Photographer’s notes

The anatomy lab: In retrospect

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BY Robert J. Boston

It is a sacred place, a place to acquire vast amounts of knowledge about the human body. A space few people get to see. These are the reasons I chose the Anatomy Dissection Lab as the subject for my photo essay.

First-year medical students are introduced to the human body immediately in the dissection lab. It is the entry way to the study of medicine, a rite of passage that all medical students experience on their way to becoming a doctor.

I started photographing the dissection lab late last summer before the 120 students began their studies. This allowed me to move around more easily while photographing the glass-encased human body specimens lining the walls. Many are more than 100 years old. Virtually every part that makes up the human body is on display for students to view. Many were beautiful to me, while others were strange and disturbing.

I photographed alone for the first few days. I was fascinated and drawn in. The purple heart in a square jar was mesmerizing. The greyish-green organ in a large rectangular jar looked very fragile. I thought about the organs working in my own body. Are my parts working OK? Is everything synchronizing correctly in me? The whole thing seemed impossible. Amazing, intricate, ornate, grotesque, gorgeous and scary are some of the words that passed through my mind as I photographed. Where do you order those jars from anyway?

It was difficult to choose which objects — in jars and under glass domes — and freestanding skeletal parts to focus on. There were too many visually overloading photographic possibilities. To overcome this dilemma, I subtracted. Artists, and especially photographers, subtract to simplify a scene. Take only certain things you want to see in the frame and leave out the rest. This day I chose to shoot the body parts that had the most interesting shapes.  Shiny chrome dissection tables, which cadavers would eventually lie on, also caught my eyes.

Robert Boston

As I worked, the air seemed to become heavier and heavier. After three hours, I became exhausted, quit for the day and headed back to the office. Photographing in the operating room, emergency room and Intensive Care Unit can be tiring, but this feeling of tiredness was different. Was it because the body parts are basically the same parts that are in me, but strange to see on display? I wondered if it was just me, or whether the lab is a difficult place for everyone at first and eventually becomes easier … not unlike getting used to cold or hot weather. The cadavers are not in the room yet!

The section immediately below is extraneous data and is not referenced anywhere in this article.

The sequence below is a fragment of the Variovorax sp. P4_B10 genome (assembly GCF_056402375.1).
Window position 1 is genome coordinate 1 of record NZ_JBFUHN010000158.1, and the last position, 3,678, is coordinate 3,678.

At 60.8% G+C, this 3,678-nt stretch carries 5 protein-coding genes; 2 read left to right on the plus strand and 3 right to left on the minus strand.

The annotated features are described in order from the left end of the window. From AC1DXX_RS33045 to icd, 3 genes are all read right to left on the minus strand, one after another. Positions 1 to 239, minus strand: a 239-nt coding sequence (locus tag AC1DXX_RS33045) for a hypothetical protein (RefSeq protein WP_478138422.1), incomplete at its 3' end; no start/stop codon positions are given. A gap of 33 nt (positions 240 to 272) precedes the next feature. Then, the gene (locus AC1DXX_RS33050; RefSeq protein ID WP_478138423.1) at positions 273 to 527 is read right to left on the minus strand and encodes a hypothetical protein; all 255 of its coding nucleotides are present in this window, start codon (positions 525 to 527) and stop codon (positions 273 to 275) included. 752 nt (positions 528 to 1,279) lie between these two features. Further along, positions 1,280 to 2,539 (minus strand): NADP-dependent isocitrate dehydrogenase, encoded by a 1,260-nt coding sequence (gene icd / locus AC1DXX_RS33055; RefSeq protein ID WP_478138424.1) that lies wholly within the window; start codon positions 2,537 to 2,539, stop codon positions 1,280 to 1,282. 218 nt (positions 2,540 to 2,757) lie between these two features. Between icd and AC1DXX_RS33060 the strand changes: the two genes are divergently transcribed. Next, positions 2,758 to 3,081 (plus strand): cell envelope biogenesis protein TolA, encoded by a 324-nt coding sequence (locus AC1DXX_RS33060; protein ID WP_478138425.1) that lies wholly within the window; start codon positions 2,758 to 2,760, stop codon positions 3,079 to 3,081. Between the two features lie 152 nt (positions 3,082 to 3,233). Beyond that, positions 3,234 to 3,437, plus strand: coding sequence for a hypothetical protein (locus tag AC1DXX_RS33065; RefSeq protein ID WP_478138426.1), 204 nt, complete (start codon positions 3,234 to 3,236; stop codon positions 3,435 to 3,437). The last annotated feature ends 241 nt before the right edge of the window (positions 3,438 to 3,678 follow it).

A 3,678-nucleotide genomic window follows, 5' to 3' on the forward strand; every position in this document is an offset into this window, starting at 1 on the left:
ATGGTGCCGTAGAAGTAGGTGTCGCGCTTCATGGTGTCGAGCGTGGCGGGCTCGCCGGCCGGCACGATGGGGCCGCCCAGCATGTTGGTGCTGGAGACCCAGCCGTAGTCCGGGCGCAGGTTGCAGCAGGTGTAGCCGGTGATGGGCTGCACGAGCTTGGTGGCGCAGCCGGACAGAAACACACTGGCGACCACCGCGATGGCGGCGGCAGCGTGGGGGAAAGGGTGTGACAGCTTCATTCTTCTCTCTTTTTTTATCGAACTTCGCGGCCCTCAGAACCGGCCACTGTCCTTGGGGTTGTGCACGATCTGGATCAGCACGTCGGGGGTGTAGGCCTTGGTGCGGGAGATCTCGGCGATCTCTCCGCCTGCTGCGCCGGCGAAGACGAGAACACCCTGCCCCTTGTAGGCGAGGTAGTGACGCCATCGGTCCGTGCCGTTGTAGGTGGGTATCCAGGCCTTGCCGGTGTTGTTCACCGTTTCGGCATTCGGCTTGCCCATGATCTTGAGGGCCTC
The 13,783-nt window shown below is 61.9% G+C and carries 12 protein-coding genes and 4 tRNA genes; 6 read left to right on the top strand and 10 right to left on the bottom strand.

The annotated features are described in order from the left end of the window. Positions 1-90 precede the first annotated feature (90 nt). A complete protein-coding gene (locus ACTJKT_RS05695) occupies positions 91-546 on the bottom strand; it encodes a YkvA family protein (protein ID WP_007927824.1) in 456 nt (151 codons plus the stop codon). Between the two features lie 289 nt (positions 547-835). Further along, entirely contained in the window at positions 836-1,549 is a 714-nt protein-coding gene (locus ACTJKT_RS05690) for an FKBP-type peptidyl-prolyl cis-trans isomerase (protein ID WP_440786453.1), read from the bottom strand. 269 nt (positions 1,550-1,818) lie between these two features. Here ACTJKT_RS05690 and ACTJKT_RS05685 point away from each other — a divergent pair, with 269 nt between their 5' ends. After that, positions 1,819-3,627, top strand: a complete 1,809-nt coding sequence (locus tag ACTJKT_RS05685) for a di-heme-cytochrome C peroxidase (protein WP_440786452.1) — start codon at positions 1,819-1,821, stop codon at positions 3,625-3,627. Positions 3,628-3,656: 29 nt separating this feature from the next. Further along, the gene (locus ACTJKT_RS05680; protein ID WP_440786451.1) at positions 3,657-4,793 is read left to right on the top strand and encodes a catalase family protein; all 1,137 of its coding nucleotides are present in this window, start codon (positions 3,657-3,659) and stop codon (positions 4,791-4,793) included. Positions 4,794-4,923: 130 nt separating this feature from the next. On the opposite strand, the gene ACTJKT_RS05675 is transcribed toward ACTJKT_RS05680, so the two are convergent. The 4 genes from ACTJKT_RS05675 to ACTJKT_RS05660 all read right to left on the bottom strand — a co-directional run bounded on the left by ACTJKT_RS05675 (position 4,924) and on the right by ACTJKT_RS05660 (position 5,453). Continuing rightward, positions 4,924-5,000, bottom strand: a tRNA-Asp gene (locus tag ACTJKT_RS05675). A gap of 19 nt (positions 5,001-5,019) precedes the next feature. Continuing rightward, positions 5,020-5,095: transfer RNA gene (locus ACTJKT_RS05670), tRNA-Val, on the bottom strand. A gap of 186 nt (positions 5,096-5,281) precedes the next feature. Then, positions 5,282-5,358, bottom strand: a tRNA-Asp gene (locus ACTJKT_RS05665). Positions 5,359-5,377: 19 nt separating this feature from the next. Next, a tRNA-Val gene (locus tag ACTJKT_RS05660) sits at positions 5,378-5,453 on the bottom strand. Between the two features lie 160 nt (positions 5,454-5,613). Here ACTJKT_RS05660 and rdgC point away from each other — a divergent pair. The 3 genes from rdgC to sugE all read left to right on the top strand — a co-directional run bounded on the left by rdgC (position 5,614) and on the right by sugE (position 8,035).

On the third day of shooting, the embalmer instructed me to come downstairs and retrieve the keys that open the glass cases. I took the elevator down to the morgue. It was the most organized space I had ever seen. Everything was in its place on shelves and spotless. This is where each donated body is prepared for the students to eventually study.

On day four, I finished photographing in the quiet lab. Soon the students, instructors and cadavers would occupy the space. I originally planned to include only the anatomical specimens on display and the lab space. My photo essay would be incomplete had I done this. It needed to include the room with instructors and students as dissection took place.

The fifth and last day of shooting was on the second week of the anatomy class. The room was filled with students dissecting and studying human bodies under the direction of four faculty members. It was quite a different experience. I entered the room and tried to be inconspicuous. How was that going to work? I was the only one with a camera and no scrubs. It was one of the few shoots where I never became invisible.

Dr. Glenn Conroy, the course master, asked me to not include much of the cadavers in my photographs, out of respect to the donor project. This was my intention anyway, but I didn’t realize how difficult it would be.

It was a challenge to capture the scene artistically and informatively without the inclusion of cadavers. Most of the students were calm and focused. Others seemed disturbed and nervous with the experience and understandably so.  All had never experienced anything like this. Dissecting a frog in high school was not a sufficient prerequisite. Instructors — familiar with dissecting the human body — guided students through the process, or journey, if you will.

Writing allowed me to look back at this project. Most of it was enjoyable, some of it not so much. All of it was a learning experience. I found the anatomy lab to be a place of energy, intensity, knowledge and respect.

Special thanks to Dr. Glenn Conroy for allowing me to photograph in the dissection lab.

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